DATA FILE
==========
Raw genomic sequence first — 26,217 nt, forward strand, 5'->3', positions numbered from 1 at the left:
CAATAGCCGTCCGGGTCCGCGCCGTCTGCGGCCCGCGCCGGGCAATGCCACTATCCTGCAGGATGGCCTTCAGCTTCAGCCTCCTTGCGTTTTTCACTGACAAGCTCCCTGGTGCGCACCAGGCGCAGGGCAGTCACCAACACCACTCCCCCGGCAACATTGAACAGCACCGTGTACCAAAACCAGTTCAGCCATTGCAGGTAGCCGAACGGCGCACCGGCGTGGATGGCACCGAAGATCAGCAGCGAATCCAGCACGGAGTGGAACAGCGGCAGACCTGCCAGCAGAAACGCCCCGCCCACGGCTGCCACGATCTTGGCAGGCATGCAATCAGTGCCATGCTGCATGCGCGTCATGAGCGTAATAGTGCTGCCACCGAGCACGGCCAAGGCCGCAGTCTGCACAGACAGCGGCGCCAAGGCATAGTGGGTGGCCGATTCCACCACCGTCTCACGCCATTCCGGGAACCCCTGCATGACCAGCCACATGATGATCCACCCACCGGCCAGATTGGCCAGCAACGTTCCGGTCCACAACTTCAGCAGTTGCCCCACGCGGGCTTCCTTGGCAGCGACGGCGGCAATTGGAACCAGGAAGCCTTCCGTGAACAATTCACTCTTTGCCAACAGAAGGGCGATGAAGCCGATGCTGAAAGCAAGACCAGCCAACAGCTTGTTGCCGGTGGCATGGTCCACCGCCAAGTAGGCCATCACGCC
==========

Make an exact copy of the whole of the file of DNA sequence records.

Raw genomic sequence first — 26,217 nt, forward strand, 5'->3', positions numbered from 1 at the left:
CAATAGCCGTCCGGGTCCGCGCCGTCTGCGGCCCGCGCCGGGCAATGCCACTATCCTGCAGGATGGCCTTCAGCTTCAGCCTCCTTGCGTTTTTCACTGACAAGCTCCCTGGTGCGCACCAGGCGCAGGGCAGTCACCAACACCACTCCCCCGGCAACATTGAACAGCACCGTGTACCAAAACCAGTTCAGCCATTGCAGGTAGCCGAACGGCGCACCGGCGTGGATGGCACCGAAGATCAGCAGCGAATCCAGCACGGAGTGGAACAGCGGCAGACCTGCCAGCAGAAACGCCCCGCCCACGGCTGCCACGATCTTGGCAGGCATGCAATCAGTGCCATGCTGCATGCGCGTCATGAGCGTAATAGTGCTGCCACCGAGCACGGCCAAGGCCGCAGTCTGCACAGACAGCGGCGCCAAGGCATAGTGGGTGGCCGATTCCACCACCGTCTCACGCCATTCCGGGAACCCCTGCATGACCAGCCACATGATGATCCACCCACCGGCCAGATTGGCCAGCAACGTTCCGGTCCACAACTTCAGCAGTTGCCCCACGCGGGCTTCCTTGGCAGCGACGGCGGCAATTGGAACCAGGAAGCCTTCCGTGAACAATTCACTCTTTGCCAACAGAAGGGCGATGAAGCCGATGCTGAAAGCAAGACCAGCCAACAGCTTGTTGCCGGTGGCATGGTCCACCGCCAAGTAGGCCATCACGCC